Advice As I Turn 30

Birthday girl and candles.
Birthday girl and candles.

I am turning 30 this month. I don't really know what else to say about that, except that I am way more excited about it than I ever knew I would be. Since it feels so big and important, I asked friends of mine who have survived their thirtieth year to give me one piece of advice that they felt would be of value when I hit the big milestone.

I was given a lot of great advice, mostly because I have a lot of great friends. While I was reading through these emails, I was surprised at how consistent the counsel was. A version of the same seven pieces of advice was constant.

The responses below are from ex-boyfriends, mentors, BFF's, extended family members and friends from all over the world. Some are in their thirties, some forties, some fifties. Some are married, some single, some straight and some gay. I end the article with the advice my parents sent to me.

Don't Stress About It:

This was by far the most consistent suggestion, as you'll see below through the words shared with me.

"My advice to you is don't stress. Don't try to figure things out because of an arbitrary number. Your thirties will be wonderful. This is the time when you're more comfortable in your skin, and when you gain a true appreciation for the fact that you somehow survived your twenties despite all of the mistakes you may have made."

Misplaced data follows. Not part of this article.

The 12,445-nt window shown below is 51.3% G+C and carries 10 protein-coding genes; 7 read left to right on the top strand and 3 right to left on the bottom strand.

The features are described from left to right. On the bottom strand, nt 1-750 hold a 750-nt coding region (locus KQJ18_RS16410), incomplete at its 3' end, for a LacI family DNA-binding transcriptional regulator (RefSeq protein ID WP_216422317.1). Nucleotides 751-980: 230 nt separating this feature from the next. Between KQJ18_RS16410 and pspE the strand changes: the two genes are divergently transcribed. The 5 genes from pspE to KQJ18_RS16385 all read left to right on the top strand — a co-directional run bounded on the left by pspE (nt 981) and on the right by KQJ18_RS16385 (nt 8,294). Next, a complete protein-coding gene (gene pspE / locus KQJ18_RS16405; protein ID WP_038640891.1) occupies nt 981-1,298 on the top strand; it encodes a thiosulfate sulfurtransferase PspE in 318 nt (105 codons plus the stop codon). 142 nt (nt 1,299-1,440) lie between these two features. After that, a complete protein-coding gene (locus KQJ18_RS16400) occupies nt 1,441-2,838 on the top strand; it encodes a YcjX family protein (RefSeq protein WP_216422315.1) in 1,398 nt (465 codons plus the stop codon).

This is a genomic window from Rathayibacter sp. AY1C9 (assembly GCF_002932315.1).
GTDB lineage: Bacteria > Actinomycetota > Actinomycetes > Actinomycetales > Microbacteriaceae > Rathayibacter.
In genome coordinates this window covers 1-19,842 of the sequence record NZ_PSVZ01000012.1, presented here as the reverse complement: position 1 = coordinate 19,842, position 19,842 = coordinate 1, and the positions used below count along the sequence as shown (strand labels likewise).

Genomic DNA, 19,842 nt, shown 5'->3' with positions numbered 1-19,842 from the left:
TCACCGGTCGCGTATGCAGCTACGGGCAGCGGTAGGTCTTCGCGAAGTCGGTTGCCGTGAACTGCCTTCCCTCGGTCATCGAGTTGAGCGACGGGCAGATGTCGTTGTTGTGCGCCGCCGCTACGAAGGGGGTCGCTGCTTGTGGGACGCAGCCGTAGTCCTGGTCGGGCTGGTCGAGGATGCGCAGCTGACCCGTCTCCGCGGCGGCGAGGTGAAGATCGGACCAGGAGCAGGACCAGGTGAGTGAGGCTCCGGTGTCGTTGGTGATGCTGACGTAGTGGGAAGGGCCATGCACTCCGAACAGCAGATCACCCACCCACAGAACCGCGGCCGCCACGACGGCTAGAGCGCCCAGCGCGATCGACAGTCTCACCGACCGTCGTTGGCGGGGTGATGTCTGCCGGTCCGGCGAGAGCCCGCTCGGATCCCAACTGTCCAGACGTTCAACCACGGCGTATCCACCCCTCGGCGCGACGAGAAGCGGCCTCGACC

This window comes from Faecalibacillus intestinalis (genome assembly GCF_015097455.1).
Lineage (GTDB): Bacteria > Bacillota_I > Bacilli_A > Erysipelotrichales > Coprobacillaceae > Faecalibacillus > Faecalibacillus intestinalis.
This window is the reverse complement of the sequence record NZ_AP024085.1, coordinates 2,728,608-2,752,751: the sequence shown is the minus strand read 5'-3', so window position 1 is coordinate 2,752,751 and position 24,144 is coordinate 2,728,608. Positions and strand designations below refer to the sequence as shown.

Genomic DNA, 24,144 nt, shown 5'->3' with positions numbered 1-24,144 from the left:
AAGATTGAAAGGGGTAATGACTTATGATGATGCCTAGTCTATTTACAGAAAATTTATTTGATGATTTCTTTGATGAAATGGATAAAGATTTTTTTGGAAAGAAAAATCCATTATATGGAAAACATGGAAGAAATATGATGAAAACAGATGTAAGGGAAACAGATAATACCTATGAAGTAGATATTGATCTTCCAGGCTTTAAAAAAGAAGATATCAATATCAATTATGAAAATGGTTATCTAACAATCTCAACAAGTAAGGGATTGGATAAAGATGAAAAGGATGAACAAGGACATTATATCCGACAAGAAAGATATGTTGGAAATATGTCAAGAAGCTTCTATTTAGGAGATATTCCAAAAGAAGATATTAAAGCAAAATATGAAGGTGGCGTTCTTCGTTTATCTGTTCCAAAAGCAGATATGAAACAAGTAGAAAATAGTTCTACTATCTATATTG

"My commentary (because I feel as though giving "advice" to a grown-ass woman who is about to be published is a bit pompous) is this: Please do not spend one more second of your precious life giving a shit about what people think."

"Enjoy 30; embrace it and don't try to rush anything. Everything falls into place and due to experience, you're now prepared to appreciate all the good and let go of the bad."

"I thought 30 was going to be this huge deal, as though if when I said goodbye to 29, life was over, and I was "officially old." However, I'm still the same old G. I actually forget that I am 31 more often than not. Thirty is definitely the new 20 as far as life experiences go (without that drunken college phase)."

"For me, 30 marked the moment in my life when I gave myself permission to really and truly not give a shit what people thought about me, my romantic choices, how I chose to make my money and most of all how I spent my time and with whom."